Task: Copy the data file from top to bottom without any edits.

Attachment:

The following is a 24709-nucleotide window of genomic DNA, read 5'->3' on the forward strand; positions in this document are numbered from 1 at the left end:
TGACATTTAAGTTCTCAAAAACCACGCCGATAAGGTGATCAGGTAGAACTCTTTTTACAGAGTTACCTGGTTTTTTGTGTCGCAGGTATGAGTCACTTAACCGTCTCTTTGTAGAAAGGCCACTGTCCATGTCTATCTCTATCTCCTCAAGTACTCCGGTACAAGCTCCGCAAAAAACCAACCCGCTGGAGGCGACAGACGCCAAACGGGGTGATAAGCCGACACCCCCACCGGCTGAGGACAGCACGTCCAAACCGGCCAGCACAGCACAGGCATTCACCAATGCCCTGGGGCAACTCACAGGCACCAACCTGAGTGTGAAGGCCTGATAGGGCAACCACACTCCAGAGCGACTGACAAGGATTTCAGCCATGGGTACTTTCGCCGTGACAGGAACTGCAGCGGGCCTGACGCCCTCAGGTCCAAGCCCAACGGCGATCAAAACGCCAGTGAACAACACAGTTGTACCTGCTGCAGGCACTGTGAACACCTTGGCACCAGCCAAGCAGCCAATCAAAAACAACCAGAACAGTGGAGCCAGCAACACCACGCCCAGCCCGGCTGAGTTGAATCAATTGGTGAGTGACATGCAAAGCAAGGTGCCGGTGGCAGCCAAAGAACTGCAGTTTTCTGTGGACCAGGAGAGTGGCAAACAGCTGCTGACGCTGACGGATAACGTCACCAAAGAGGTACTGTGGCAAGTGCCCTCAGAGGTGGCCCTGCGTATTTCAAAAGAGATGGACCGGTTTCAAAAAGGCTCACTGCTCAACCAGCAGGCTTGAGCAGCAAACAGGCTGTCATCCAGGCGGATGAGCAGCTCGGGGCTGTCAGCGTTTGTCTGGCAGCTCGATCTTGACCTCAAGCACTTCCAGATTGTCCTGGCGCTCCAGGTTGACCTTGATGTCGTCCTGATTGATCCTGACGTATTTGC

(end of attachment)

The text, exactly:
The following is a 24709-nucleotide window of genomic DNA, read 5'->3' on the forward strand; positions in this document are numbered from 1 at the left end:
TGACATTTAAGTTCTCAAAAACCACGCCGATAAGGTGATCAGGTAGAACTCTTTTTACAGAGTTACCTGGTTTTTTGTGTCGCAGGTATGAGTCACTTAACCGTCTCTTTGTAGAAAGGCCACTGTCCATGTCTATCTCTATCTCCTCAAGTACTCCGGTACAAGCTCCGCAAAAAACCAACCCGCTGGAGGCGACAGACGCCAAACGGGGTGATAAGCCGACACCCCCACCGGCTGAGGACAGCACGTCCAAACCGGCCAGCACAGCACAGGCATTCACCAATGCCCTGGGGCAACTCACAGGCACCAACCTGAGTGTGAAGGCCTGATAGGGCAACCACACTCCAGAGCGACTGACAAGGATTTCAGCCATGGGTACTTTCGCCGTGACAGGAACTGCAGCGGGCCTGACGCCCTCAGGTCCAAGCCCAACGGCGATCAAAACGCCAGTGAACAACACAGTTGTACCTGCTGCAGGCACTGTGAACACCTTGGCACCAGCCAAGCAGCCAATCAAAAACAACCAGAACAGTGGAGCCAGCAACACCACGCCCAGCCCGGCTGAGTTGAATCAATTGGTGAGTGACATGCAAAGCAAGGTGCCGGTGGCAGCCAAAGAACTGCAGTTTTCTGTGGACCAGGAGAGTGGCAAACAGCTGCTGACGCTGACGGATAACGTCACCAAAGAGGTACTGTGGCAAGTGCCCTCAGAGGTGGCCCTGCGTATTTCAAAAGAGATGGACCGGTTTCAAAAAGGCTCACTGCTCAACCAGCAGGCTTGAGCAGCAAACAGGCTGTCATCCAGGCGGATGAGCAGCTCGGGGCTGTCAGCGTTTGTCTGGCAGCTCGATCTTGACCTCAAGCACTTCCAGATTGTCCTGGCGCTCCAGGTTGACCTTGATGTCGTCCTGATTGATCCTGACGTATTTGC